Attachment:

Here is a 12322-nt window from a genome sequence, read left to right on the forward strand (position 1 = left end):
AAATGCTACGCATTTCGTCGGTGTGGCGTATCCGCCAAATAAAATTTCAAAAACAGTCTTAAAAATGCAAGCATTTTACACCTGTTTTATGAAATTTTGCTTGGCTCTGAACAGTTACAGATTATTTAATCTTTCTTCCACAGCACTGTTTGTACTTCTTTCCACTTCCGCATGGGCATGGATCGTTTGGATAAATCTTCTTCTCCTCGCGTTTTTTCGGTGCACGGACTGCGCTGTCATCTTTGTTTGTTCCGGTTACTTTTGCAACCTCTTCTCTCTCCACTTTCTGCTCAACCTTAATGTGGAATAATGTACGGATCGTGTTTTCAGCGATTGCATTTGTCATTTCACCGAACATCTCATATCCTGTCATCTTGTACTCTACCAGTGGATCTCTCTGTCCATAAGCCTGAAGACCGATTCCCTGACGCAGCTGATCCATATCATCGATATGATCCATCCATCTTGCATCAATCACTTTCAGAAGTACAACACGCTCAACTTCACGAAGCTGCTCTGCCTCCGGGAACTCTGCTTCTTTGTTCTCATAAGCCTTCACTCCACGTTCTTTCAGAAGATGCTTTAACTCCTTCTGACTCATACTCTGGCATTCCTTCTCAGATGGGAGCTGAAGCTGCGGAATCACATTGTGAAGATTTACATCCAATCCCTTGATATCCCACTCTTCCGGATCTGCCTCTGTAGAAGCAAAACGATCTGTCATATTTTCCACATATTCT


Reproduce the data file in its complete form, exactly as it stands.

Here is a 12322-nt window from a genome sequence, read left to right on the forward strand (position 1 = left end):
AAATGCTACGCATTTCGTCGGTGTGGCGTATCCGCCAAATAAAATTTCAAAAACAGTCTTAAAAATGCAAGCATTTTACACCTGTTTTATGAAATTTTGCTTGGCTCTGAACAGTTACAGATTATTTAATCTTTCTTCCACAGCACTGTTTGTACTTCTTTCCACTTCCGCATGGGCATGGATCGTTTGGATAAATCTTCTTCTCCTCGCGTTTTTTCGGTGCACGGACTGCGCTGTCATCTTTGTTTGTTCCGGTTACTTTTGCAACCTCTTCTCTCTCCACTTTCTGCTCAACCTTAATGTGGAATAATGTACGGATCGTGTTTTCAGCGATTGCATTTGTCATTTCACCGAACATCTCATATCCTGTCATCTTGTACTCTACCAGTGGATCTCTCTGTCCATAAGCCTGAAGACCGATTCCCTGACGCAGCTGATCCATATCATCGATATGATCCATCCATCTTGCATCAATCACTTTCAGAAGTACAACACGCTCAACTTCACGAAGCTGCTCTGCCTCCGGGAACTCTGCTTCTTTGTTCTCATAAGCCTTCACTCCACGTTCTTTCAGAAGATGCTTTAACTCCTTCTGACTCATACTCTGGCATTCCTTCTCAGATGGGAGCTGAAGCTGCGGAATCACATTGTGAAGATTTACATCCAATCCCTTGATATCCCACTCTTCCGGATCTGCCTCTGTAGAAGCAAAACGATCTGTCATATTTTCCACATATTCT